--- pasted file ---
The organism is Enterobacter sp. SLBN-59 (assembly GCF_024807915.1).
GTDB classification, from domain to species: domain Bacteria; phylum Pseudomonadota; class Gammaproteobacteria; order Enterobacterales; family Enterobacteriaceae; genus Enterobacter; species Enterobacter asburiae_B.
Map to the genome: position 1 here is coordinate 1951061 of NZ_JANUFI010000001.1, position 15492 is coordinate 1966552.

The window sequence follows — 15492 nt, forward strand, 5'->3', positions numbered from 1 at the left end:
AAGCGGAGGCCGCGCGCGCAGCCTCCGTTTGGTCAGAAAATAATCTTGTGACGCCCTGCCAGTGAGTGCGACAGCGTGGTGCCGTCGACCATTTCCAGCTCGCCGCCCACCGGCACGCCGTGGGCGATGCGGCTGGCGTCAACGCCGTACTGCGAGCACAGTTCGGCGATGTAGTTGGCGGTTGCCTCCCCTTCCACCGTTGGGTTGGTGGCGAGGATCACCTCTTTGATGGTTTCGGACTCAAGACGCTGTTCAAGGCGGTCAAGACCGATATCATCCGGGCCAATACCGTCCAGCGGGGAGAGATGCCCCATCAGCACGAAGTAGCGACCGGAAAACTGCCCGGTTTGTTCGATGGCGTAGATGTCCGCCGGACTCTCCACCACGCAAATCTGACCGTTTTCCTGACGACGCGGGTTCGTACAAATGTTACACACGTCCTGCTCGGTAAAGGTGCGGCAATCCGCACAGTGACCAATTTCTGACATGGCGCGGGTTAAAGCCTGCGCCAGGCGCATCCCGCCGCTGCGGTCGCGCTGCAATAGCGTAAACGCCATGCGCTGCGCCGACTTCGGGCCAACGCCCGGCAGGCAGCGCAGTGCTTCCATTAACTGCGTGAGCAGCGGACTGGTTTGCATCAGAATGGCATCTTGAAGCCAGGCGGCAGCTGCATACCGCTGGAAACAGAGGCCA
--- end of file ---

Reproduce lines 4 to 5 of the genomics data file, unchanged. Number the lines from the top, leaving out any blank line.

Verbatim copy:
The window sequence follows — 15492 nt, forward strand, 5'->3', positions numbered from 1 at the left end:
AAGCGGAGGCCGCGCGCGCAGCCTCCGTTTGGTCAGAAAATAATCTTGTGACGCCCTGCCAGTGAGTGCGACAGCGTGGTGCCGTCGACCATTTCCAGCTCGCCGCCCACCGGCACGCCGTGGGCGATGCGGCTGGCGTCAACGCCGTACTGCGAGCACAGTTCGGCGATGTAGTTGGCGGTTGCCTCCCCTTCCACCGTTGGGTTGGTGGCGAGGATCACCTCTTTGATGGTTTCGGACTCAAGACGCTGTTCAAGGCGGTCAAGACCGATATCATCCGGGCCAATACCGTCCAGCGGGGAGAGATGCCCCATCAGCACGAAGTAGCGACCGGAAAACTGCCCGGTTTGTTCGATGGCGTAGATGTCCGCCGGACTCTCCACCACGCAAATCTGACCGTTTTCCTGACGACGCGGGTTCGTACAAATGTTACACACGTCCTGCTCGGTAAAGGTGCGGCAATCCGCACAGTGACCAATTTCTGACATGGCGCGGGTTAAAGCCTGCGCCAGGCGCATCCCGCCGCTGCGGTCGCGCTGCAATAGCGTAAACGCCATGCGCTGCGCCGACTTCGGGCCAACGCCCGGCAGGCAGCGCAGTGCTTCCATTAACTGCGTGAGCAGCGGACTGGTTTGCATCAGAATGGCATCTTGAAGCCAGGCGGCAGCTGCATACCGCTGGAAACAGAGGCCA